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Two days ago, the news recently broke that the nation of Venezuela officially defaulted on its debt. Writing at Forbes, Frances Coppola reports on the straw that broke the camel’s back for what had been one of the richest nations in South America.
Venezuela has defaulted on two of its US dollar-denominated sovereign bond issues. Downgrading Venezuela’s sovereign rating to SD (“selective default”), the ratings agency Standard & Poors said that Venezuela had “failed to make $200 million in coupon payments for its global bonds due 2019 and 2024 within the 30-calendar-day grace period.”
That’s just the tip of the iceberg, as the country is very likely to continue failing to make scheduled payments on its debt when they come due, even with the deal it struck to restructure its debts with Russia and China yesterday.
Coppola reflects on what its default means for Venezuela now.
For long-term Venezuela watchers like me, this default comes as something of a relief. Venezuela’s determination to maintain debt payments despite the horrendous humanitarian cost to its population has been an international scandal. And even more scandalous has been the determination by some investors to profit from Venezuela’s mismanagement of its finances. Because of their very high yields, Venezuela’s “hunger bonds” have been popular with Wall Street giants like JP Morgan. The angry part of me wants all those investors who have profited from Venezuela’s distress to lose their shirts, big time. But the more cynical part of me says the real villain is Maduro, who has sacrificed his people to maintain Venezuela’s international standing….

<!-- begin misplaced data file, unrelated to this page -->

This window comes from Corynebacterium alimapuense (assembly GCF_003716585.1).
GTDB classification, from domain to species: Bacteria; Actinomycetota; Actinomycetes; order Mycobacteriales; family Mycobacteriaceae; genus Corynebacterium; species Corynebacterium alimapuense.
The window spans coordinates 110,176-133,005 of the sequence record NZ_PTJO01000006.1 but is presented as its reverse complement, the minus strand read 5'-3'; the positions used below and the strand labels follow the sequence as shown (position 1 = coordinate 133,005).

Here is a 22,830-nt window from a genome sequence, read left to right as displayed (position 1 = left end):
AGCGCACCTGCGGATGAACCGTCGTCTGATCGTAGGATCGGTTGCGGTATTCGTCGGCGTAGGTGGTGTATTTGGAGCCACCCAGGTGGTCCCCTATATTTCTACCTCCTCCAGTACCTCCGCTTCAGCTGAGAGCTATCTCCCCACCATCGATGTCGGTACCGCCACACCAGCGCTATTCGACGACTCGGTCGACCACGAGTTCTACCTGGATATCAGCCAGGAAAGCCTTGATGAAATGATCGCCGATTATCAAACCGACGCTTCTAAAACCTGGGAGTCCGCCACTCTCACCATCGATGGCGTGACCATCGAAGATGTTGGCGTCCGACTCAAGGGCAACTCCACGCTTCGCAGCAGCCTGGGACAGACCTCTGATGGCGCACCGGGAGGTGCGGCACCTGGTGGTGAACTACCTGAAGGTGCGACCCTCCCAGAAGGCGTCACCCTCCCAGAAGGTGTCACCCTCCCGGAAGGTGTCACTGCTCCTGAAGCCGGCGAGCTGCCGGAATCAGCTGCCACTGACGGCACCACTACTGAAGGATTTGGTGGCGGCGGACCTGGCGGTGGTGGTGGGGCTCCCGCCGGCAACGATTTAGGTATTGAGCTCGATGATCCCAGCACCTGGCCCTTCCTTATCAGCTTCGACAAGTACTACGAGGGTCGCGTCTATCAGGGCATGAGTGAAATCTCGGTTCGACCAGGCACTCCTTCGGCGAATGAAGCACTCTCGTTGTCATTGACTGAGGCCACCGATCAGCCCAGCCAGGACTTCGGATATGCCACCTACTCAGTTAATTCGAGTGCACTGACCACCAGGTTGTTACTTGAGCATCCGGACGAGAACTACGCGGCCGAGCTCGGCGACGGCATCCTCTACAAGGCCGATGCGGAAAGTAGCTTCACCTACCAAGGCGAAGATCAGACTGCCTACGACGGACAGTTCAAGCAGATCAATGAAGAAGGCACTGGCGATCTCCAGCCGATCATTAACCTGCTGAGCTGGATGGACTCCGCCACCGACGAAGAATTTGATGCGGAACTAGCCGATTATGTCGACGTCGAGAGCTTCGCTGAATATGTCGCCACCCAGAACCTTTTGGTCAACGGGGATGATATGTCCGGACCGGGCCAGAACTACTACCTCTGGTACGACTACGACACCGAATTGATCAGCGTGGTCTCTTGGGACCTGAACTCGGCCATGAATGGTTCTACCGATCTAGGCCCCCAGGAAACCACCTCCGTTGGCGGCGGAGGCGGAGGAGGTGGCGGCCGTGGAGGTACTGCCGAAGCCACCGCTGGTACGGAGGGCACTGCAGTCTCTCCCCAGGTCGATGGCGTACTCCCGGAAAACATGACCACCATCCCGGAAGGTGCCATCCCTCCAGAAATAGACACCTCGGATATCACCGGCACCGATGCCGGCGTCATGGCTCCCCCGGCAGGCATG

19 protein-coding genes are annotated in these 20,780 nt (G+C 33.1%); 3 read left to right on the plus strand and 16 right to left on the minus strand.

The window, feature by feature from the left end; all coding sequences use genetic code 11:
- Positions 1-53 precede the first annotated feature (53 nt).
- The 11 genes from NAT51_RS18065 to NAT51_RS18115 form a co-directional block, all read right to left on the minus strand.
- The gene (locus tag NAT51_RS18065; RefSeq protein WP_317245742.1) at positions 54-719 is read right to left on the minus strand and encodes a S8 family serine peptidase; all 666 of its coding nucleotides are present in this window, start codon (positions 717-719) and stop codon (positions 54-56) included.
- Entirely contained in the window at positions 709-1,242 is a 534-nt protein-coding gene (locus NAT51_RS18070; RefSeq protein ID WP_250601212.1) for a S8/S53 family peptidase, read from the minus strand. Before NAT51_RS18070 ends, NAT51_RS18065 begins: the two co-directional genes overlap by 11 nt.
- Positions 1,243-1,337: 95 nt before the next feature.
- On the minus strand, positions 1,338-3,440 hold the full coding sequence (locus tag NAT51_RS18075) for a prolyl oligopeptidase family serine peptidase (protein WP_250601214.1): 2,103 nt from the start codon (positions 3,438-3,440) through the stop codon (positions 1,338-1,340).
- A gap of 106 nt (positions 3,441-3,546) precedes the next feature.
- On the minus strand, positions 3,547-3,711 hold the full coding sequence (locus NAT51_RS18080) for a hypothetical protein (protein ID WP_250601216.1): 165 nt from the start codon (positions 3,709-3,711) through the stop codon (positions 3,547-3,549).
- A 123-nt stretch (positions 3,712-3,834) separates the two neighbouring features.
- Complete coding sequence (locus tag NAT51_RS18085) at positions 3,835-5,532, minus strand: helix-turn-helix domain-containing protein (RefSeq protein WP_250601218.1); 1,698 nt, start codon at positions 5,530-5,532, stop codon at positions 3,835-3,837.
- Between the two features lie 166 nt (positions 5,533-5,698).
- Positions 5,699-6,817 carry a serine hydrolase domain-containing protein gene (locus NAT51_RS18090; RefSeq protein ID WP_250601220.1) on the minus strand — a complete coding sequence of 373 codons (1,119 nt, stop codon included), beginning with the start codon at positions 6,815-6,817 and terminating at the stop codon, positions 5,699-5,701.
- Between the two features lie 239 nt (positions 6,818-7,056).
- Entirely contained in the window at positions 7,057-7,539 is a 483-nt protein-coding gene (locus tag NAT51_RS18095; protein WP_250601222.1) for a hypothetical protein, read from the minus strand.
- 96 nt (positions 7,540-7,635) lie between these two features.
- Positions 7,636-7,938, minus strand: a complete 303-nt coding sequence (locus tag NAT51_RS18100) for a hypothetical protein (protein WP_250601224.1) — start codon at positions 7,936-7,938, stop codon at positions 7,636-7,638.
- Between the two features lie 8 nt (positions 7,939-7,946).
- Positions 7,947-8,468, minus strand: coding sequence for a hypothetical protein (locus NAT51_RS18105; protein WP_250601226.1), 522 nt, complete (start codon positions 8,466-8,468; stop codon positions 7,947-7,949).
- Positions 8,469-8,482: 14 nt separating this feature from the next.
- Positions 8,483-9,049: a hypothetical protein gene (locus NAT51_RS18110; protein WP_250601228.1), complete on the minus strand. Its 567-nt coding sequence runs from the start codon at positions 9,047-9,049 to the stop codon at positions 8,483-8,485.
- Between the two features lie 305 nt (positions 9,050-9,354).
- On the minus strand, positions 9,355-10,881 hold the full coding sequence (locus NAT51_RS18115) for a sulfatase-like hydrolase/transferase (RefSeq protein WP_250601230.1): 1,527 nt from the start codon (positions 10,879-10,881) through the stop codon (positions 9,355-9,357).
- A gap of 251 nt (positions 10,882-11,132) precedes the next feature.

But there is a much, much bigger problem looming. Figures from the latest IMF World Economic Outlook database reveal that Venezuela is entering hyperinflation. The IMF forecasts that inflation will rise to 2,350% in 2018 and reach an astonishing 4,685% by 2022.
If this is not stopped – and short of regime change, it is hard to see how it can be stopped, since the IMF was shut out over a decade ago and the Venezuelan government does not welcome external interference – then sovereign debt restructuring will be entirely pointless. As Venezuela’s currency collapses, foreign currencies will become infinitely valuable, and therefore unaffordable. Venezuela’s oil production has already fallen so much that it is no longer earning enough US dollars to meet its debt obligations, and with a worthless currency it will be unable to obtain dollars on the open market. Default is therefore inevitable, with or without restructuring.
Venezuela is entering into the final phases of the national debt death spiral. Things are going to get much worse before any real hope of recovery arrives. And that’s saying something for a country where “extreme food rationing” has already become the norm thanks to its failed socialist economics.